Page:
Feds say New York City's upstate reservoirs can forgo filtering if they build new wastewater treatment facilities

June 2002

U.S. Water News Online

ALBANY, N.Y. -- New York City's sprawling upstate Catskill and Delaware reservoir systems are clean enough to allow the city to continue avoiding the filtration of water, the federal Environmental Protection Agency has determined.

The agency is circulating a proposal to continue for five more years a waiver from filtering water it first issued the city in 1997. Under federal law, surface reservoir waters used for human consumption must be filtered to remove impurities unless operators can show their water meets quality standards and watershed areas around reservoirs are protected from pollution.

``New York City continues to show that it can effectively carry out work that is crucial to ensuring the safety of drinking water coming from the Catskill-Delaware system,'' said EPA Regional Administrator Jane Kenny.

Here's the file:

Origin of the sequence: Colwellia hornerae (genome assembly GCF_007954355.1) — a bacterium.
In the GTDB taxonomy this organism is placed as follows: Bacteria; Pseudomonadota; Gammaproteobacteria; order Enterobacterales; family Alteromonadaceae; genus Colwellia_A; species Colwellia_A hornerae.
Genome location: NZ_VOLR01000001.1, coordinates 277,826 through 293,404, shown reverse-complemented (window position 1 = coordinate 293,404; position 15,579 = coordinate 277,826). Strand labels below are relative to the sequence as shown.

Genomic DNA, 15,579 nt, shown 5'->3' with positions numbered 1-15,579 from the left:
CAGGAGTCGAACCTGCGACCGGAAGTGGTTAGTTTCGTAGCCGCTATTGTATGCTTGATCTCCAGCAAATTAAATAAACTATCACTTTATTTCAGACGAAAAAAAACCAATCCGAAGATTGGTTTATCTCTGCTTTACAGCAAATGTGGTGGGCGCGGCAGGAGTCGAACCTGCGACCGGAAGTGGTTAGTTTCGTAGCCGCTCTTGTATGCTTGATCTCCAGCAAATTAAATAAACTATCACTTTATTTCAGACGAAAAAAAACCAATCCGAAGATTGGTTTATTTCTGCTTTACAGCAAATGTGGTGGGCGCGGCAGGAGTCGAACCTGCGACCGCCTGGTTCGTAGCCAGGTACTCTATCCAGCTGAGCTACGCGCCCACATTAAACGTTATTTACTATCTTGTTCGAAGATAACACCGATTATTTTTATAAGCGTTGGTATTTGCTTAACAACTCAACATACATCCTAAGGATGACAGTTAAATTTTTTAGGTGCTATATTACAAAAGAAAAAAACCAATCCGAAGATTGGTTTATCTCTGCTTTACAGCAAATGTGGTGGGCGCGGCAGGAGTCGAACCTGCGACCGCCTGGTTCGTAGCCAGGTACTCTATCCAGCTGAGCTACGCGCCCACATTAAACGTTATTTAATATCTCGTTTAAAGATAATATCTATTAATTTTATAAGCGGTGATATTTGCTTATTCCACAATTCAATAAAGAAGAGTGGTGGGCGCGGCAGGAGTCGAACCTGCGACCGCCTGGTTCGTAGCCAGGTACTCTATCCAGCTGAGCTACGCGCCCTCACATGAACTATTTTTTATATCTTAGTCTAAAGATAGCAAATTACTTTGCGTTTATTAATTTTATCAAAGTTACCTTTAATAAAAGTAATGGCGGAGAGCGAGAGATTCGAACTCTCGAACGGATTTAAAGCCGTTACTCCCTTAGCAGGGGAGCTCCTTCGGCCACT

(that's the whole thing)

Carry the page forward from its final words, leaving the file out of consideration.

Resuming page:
In 1996, the Pataki administration, New York City and communities around the city's upstate reservoirs reached an agreement designed to lower the chances of pollutants such as phosphorus contained in fertilizers from getting into the water supplies.

A year later, the city's Department of Environmental Protection (DEP) secured a waiver from the EPA to avoid filtration. It is estimated that the cost of such a system would be about $6 billion.

Christopher Ward, commissioner of the DEP, said the ``unique coalition'' of the state, federal and upstate governments, plus some environmentalists groups, is paying off, both in ``protecting water quality and the economic viability of watershed communities.''

Chlorine is added to the city's water to kill contaminants before it reaches taps in the New York City area.

The EPA said the extension of its waiver is contingent upon the city continuing several measures to protect the reservoirs, including:

  1. Completing the upgrade of all wastewater treatment plants in the region, including the building of new plants in Phoenicia and Prattsville.
  2. Purchasing lands to buffer the Kensico Reservoir.
  3. Continuing the funding to repair about 300 septic systems a year in the watershed region.
  4. Expanding a program to help operators of small farms to reduce the runoff of agricultural chemicals and topsoil.
  5. Completing, by August 2009, the construction of an ultraviolet light facility to disinfect water in the Catskill and Delaware systems.

About 9 million people in New York City and its northern suburbs use the city's reservoir system for drinking water.